“Eyes & apps on the streets: From natural surveillance to crime sousveillance“

EEE ISTAS13 Sousveillance Walk, 2013jun29 by Steve uploaded on July 7, 2013 https://flic.kr/p/f4FvvM

“Eyes & apps on the streets: From natural surveillance to crime sousveillance“

An international seminar on social control in the digital era

School of Architecture & the Built Environment-KTH

Date: 8th September 2017
Time: 9:00-17:00
Venue: Valhallavägen 79, OpenLab, Multihallen, Kungliga Tekniska Högskolan, Stockholm, Sweden

Since Jane Jacobs’s 1961 seminal work The Death and Life of Great American Cities (Jacobs, 1961), we have countless times heard the powerful key concept of “eyes on the street”. Jacobs wrote that, in order for a street to be a safe place, it has to promote natural surveillance: “there must be eyes upon the street, eyes belonging to those we might call the natural proprietors of the street.” In the era of smartphones, ‘eyes’ are complemented by ‘apps’, giving expression to new ways of depicting what happens in public space  and perhaps redefining the role of guardians. Compared with the old “eyes on the street”, the new exercise of social control invites a number of other senses than sight, such as touch and sound using personal smartphones (sousveillance). An incident that happens on the street is still local (attached to a physical place and a pair of coordinates), but can now be seen by far-away eyes, as soon it is shared over the internet. We suggest that Jacobs’ sense of “natural proprietors of the street” acquires an entirely different meaning as those who set a record on the (m)app are not only residents but also temporary visitors or transients, perhaps with no attachment to the area. But what does this development mean for the understanding of situational conditions of crime and crime prevention?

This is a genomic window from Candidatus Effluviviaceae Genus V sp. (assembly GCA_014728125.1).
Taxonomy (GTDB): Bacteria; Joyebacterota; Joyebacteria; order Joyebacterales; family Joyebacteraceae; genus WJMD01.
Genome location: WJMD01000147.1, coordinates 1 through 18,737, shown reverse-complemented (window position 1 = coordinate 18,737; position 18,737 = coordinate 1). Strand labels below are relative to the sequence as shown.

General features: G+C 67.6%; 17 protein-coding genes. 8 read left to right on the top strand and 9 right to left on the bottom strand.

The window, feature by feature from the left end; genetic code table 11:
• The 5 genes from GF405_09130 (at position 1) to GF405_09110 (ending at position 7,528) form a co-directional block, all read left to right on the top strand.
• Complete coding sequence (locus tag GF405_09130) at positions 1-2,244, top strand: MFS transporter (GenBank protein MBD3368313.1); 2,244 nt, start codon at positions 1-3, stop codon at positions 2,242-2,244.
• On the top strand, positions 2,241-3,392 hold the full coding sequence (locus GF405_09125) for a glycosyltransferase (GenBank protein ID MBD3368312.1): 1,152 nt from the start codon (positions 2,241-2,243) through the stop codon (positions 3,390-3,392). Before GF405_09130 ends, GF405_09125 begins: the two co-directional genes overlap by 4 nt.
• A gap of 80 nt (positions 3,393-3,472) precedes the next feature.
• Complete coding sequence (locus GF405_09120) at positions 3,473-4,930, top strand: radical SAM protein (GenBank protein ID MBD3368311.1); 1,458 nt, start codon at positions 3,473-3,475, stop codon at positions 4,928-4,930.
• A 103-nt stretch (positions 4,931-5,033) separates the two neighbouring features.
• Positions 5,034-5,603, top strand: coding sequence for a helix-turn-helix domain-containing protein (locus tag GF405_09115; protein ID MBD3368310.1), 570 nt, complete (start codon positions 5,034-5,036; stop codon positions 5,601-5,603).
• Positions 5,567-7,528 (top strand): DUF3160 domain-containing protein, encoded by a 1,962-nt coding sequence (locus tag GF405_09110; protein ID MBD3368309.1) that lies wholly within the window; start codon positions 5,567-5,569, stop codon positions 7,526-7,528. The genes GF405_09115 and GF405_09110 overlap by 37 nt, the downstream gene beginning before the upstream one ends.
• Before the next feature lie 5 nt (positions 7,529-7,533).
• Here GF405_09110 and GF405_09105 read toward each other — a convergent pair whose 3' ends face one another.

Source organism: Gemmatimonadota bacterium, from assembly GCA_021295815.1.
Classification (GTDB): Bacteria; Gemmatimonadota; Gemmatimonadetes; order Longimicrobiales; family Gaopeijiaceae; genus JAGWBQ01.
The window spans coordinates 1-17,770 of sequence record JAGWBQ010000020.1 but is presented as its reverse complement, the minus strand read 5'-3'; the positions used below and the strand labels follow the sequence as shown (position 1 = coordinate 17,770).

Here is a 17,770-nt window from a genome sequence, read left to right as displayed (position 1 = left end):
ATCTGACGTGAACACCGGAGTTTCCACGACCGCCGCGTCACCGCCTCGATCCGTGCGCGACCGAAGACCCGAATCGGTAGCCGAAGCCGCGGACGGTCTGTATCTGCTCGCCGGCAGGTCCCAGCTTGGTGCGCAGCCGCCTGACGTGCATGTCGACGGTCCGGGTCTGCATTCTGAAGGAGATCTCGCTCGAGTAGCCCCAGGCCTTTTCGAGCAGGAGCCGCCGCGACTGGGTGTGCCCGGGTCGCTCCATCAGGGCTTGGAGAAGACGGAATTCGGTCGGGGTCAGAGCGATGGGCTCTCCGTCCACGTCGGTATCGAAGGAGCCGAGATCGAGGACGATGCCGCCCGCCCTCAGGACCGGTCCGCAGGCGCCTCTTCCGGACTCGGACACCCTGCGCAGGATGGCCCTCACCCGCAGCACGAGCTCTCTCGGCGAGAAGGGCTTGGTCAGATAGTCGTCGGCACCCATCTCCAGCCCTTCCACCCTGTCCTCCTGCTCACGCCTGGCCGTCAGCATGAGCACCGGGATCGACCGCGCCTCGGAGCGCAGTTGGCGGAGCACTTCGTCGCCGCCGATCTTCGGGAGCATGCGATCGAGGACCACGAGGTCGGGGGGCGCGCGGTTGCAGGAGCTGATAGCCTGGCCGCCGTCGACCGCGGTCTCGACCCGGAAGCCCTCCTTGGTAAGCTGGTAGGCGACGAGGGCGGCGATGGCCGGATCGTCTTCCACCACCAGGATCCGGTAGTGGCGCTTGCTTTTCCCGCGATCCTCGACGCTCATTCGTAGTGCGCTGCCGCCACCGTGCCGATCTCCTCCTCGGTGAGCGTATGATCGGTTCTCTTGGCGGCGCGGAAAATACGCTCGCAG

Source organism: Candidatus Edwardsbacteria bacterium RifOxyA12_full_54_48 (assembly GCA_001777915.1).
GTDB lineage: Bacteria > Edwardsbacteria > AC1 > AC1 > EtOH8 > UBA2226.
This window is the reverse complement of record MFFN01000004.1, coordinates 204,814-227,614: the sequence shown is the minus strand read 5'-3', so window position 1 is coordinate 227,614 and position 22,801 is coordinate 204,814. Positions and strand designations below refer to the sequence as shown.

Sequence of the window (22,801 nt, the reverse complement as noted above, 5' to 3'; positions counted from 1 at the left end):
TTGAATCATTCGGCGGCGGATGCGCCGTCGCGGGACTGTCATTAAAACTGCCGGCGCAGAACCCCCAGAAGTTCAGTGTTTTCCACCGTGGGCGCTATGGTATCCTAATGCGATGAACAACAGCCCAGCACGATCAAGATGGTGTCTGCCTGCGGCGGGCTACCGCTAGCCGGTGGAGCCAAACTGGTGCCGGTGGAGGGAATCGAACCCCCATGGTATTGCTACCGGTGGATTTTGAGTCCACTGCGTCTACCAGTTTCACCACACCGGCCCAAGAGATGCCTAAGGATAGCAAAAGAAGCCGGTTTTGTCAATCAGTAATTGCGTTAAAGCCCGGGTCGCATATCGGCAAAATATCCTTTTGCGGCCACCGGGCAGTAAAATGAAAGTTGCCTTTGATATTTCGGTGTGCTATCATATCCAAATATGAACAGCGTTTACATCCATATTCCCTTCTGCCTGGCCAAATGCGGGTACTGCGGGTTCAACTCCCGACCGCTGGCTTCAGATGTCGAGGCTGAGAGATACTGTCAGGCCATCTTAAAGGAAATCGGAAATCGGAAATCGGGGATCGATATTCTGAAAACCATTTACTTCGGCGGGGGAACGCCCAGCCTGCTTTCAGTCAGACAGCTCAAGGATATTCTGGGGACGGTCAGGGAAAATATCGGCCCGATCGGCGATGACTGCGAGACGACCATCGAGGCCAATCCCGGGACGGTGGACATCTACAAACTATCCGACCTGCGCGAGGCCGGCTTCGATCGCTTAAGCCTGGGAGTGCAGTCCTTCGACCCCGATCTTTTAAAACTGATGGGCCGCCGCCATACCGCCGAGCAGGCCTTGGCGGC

In this seminar we bring together international scholars from different disciplines and countries to discuss the nature of social control in the digital era and the potential effects to crime and crime prevention. To what extent the use of these technologies and the new practices they impose, ‘blur’ the accepted roles of crime controllers, offenders and victims? How have these technologies impacted on the way protesters take their message to the streets and also how they interact with law enforcement in events of police brutality? These are examples of the questions we are going to discuss in this seminar. Don’t miss it!

Vania Ceccato, chair of the seminar

Introduction and Speakers

Program and Abstracts from the Seminar

This event is free-of-charge but registration is mandatory by 4th September



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